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Mockingjay: A Review

This is the third and final book in the Hunger Games series. I’ve reviewed the previous two books recently so here’s what I think of this one.

This book started almost exactly where the previous one left off rather than having a gap like the second did before it started. Katniss is the main focus again, as to be expected, and it follows her emotions and journey with all the turmoil caused in the first two books.

I found this the saddest of the three books by far. Although Katniss was hurt less and she didn’t do anyway near as much killing of innocent people in self defence as she had to in the previous too there was a lot of other pain and emotional crap thrown her way.

The effects of being the people’s icon and hero shows more on her in this book and she buckles under the pressure. A lot of the book she seems to spend trying to hide out of the way and not have to interact with society. While I know she’s been through a lot it really annoyed me. I wanted her to be actually thinking about what wa going on and trying to make a better life for the humans rather than allowing both governments to use her as a pawn.

I also really didn’t like that the new government trying to seize power were just as bad as the previous one. I know humanity can be that crap in reality but it did feel a bit like a kick in the teeth that after three books of epic struggles the people at the top were still just as nasty. And the worst part was that Katniss just didn’t seem to see it coming. I actually think her self absorbed actions cost her some of the things she held dear and badly effected the people around her and I lost respect for her because of it.

Over all it’s still a good book and well written I just didn’t like it as much as the first two and wished Katniss had grown more of a backbone outside of battle arenas so she was more believable in them.

Catching Fire: A Review

This is the second book in the hunger games trilogy

It starts a few months after the last one and goes through the after affects of the first and katniss’ reaction to everything that has happened. It follows a pretty similar plot formula to the first but thankfully doesn’t over describe anything already talked about in the first. I don’t mind a book that mentions a few things that readers of the first know but some feel they have to explain everything again. This sequel really doesn’t do that. You pretty much have to have read the previous one to understand exactly what’s going on.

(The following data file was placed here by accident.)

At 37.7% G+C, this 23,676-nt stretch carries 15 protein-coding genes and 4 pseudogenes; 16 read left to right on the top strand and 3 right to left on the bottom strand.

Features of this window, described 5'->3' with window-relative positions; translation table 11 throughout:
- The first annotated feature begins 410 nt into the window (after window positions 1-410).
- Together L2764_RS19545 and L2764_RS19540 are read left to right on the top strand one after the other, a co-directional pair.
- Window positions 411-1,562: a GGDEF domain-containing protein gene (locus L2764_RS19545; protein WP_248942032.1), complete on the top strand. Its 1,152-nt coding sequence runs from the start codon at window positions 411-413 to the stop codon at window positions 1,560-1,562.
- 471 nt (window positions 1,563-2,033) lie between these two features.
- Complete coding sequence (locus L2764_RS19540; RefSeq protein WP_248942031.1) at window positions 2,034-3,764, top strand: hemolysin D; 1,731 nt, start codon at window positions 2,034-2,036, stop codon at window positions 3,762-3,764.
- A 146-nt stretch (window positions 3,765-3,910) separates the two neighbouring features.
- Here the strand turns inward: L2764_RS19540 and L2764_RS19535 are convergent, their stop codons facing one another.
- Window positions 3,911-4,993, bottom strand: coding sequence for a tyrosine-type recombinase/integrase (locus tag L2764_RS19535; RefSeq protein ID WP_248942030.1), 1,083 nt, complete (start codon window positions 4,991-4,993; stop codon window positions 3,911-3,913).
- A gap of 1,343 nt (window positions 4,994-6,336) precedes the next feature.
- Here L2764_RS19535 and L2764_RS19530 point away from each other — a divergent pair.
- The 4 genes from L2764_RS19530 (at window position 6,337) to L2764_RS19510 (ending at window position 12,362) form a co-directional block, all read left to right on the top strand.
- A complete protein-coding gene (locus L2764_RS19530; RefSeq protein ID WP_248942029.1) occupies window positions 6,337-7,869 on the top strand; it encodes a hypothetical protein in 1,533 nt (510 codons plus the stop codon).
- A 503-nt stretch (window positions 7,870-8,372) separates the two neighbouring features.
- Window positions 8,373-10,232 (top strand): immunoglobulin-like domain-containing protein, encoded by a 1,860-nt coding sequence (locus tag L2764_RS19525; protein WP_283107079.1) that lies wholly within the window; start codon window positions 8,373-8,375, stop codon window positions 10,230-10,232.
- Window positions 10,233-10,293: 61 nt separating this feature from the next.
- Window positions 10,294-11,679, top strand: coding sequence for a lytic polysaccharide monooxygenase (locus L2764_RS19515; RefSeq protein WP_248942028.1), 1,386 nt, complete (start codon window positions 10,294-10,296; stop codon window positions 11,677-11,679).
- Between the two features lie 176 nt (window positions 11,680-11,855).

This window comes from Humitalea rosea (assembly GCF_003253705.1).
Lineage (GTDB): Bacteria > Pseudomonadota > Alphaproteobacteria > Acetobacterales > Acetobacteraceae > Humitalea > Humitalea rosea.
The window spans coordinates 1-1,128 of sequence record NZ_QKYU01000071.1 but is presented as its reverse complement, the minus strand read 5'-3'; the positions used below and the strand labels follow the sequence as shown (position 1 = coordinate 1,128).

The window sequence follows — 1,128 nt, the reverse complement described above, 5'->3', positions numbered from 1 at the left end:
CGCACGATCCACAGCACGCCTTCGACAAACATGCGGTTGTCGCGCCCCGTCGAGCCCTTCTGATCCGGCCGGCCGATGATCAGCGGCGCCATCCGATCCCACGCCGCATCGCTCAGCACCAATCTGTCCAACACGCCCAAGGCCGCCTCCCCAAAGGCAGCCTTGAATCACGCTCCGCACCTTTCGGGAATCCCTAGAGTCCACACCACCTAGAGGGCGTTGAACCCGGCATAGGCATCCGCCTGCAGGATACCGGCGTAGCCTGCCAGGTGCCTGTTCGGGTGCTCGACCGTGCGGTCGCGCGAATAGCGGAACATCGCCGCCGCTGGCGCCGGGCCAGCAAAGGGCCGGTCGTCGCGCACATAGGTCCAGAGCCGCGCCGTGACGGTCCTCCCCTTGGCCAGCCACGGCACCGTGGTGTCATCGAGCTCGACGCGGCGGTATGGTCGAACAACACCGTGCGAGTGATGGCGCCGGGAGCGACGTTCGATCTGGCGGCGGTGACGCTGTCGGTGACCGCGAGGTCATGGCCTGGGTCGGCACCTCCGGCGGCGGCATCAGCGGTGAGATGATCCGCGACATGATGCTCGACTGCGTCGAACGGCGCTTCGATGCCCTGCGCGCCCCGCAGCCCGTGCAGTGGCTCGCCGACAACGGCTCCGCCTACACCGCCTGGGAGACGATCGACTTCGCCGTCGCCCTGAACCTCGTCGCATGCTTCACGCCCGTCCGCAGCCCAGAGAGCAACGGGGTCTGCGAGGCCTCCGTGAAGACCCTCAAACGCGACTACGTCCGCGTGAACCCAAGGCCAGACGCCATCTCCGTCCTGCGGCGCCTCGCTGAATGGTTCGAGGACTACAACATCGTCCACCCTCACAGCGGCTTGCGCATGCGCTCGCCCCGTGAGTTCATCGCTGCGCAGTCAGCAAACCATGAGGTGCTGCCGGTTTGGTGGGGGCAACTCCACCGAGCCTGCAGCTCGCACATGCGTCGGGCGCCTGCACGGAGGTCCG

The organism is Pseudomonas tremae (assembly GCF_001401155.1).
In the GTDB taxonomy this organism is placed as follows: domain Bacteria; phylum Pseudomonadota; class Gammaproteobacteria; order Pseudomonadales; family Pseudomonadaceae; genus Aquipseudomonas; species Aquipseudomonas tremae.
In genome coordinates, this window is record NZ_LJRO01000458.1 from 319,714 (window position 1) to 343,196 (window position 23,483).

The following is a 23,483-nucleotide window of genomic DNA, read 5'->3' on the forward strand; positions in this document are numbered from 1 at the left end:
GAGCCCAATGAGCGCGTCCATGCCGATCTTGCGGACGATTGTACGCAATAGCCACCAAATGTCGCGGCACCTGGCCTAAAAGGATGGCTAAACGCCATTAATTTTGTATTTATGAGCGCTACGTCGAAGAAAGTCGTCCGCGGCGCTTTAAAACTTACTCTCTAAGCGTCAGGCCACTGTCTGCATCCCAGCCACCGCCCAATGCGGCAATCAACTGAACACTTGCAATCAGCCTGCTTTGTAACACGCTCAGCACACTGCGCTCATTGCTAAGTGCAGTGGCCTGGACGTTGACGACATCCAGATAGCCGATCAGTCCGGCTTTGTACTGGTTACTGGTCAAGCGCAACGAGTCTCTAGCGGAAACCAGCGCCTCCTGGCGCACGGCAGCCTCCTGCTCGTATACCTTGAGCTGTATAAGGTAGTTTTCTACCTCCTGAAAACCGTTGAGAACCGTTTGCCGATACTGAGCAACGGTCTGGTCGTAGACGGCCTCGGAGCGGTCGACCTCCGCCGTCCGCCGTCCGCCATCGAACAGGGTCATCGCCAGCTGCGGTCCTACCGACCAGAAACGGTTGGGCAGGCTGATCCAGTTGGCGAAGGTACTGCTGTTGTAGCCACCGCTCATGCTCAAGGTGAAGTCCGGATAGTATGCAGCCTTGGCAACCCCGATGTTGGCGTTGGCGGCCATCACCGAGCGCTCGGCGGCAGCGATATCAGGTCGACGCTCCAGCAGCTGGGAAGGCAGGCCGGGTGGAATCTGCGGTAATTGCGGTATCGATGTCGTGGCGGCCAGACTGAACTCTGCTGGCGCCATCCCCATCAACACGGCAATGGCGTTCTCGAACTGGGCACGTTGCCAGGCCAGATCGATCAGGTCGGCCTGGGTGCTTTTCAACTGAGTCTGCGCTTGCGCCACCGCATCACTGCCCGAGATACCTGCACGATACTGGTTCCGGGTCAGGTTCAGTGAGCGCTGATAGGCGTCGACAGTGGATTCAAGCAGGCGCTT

It also started to grate on me that these have all been written in first person but that may be because I’m reading them in such a short space of time.

The new characters in this book are brilliant. They are funny quirky and endearing and thankfully more of them survive the events of this book. Something that was a defintie down side of the first book. It’s hard to stay attached to characters when you know they are going to die.

Just like the first I had to pick up the next book right away. I will be reviewing that shortly.

The Hunger Games: A Review

I finally caved in to the amount of people telling me I should read this book and borrowed the trilogy from my mum. I already had some expectations from the few things people had told me. Mostly that although kids killed other kids it was about something deeper than that and much more character and humanity based than about killing. What can I say, I’m a sucker for character driven stories regardless of plot.

The book started off well. Katniss is a fairly loveable character and believable for her age, which is only sixteen. She has an older male friend and a younger sister and mother she looks after. She hunts, she’s confident and she’s my kind of main character.

The book doesn’t waste too much time getting to the point where she ends up knowing she’s going to be part of the next hunger games. Basically a massive gladatorial style games where the participants are teenagers but the viewers are typical roman elite style people, but in the future rather than thousands of years ago.

She then spends the next half of the book, getting to terms, training, being driven around the capitol (where the elite live) and generally trying to win over the hearts and minds of the people who are about to watch her kill or be killed.

As you’d expect, both her and the boy with her aren’t too happy about this. He isn’t as strong or as prepared as her so he thinks mostly of going out in a way that somehow shows the makers of the games that he wasn’t playing by their rules and mostly she can only think of surviving.

The games themselves are described well. You feel the pain and fear and although I expected some kind of display near the end that lets the game makers know they’ve not won I was actually taken by surprise by what happened right at the end.

The book felt very well thought through and I really liked where it went and what it focused on. Katniss was a brilliant character who’s emotional turmoil at what she had to go through was expertly told. My only slight complaint was her not being quite bright enough but to be fair for a sixteen year old in her circumstances it probably would have been less believable to have her as intelligent as I’d have liked. There would have been less supporting side characters then as well and I liked all those too.